On Tuesday, May 6, shareholders and activists will gather in Chicago to protest the Kraft Foods Group (Kraft) annual shareholder meeting. At issue is the company’s involvement in a 2013 ballot initiative fight in California that would have required food containing genetically modified organisms (GMOs) sold in the state to be labeled. In a resolution filed by Green Century Capital Management, shareholders are asking for Kraft to refrain from all political spending.
Kraft’s shareholders’ call for the company to refrain from political spending makes perfect sense. More than 90 percent of Americans support GMO labeling. And, in a 2012 poll, more than 79 percent of respondents said they would boycott a company to protest its political spending. Taken together, it’s no wonder that Kraft’s shareholders are drawing a hard line for company executives.
Anti-label groups blanketed the airwaves with ads saying that GMO labeling would drive up prices and hurt farmers. Proponents of GMO labeling were far outspent in the race to get the word out. In the end, the multimillion-dollar anti-labeling advertising campaigns funded by Kraft, Monsanto and other processed food corporations cast enough doubt among voters to defeat the initiative.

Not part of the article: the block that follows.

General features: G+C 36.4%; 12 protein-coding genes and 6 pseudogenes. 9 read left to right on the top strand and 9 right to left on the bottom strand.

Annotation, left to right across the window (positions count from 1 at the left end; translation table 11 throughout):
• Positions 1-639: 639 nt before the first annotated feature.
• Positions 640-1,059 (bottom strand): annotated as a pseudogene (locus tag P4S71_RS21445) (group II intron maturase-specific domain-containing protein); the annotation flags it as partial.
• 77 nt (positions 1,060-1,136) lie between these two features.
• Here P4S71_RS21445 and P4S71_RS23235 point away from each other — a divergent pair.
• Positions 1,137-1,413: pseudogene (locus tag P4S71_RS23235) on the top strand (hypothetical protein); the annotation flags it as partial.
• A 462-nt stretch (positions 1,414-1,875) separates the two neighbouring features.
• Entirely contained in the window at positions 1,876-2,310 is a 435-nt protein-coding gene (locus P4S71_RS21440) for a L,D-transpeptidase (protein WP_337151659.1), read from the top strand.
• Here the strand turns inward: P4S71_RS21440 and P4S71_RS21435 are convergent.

Consumers have a right to know what’s in their food, and while the debate about the health effects of GMOs rages on, many would prefer to keep their distance. Many countries have placed strict restrictions on GMOs, and some have banned them outright. Without specific GMO labels, Americans trying to avoid genetically modified foods face a confusing hodgepodge of labels that make it difficult to eat GMO-free.
Kraft’s shareholders are right to demand their company stay out of the political fray.
Kelly Ngo is the online advocacy organizer for Public Citizen’s Congress Watch division.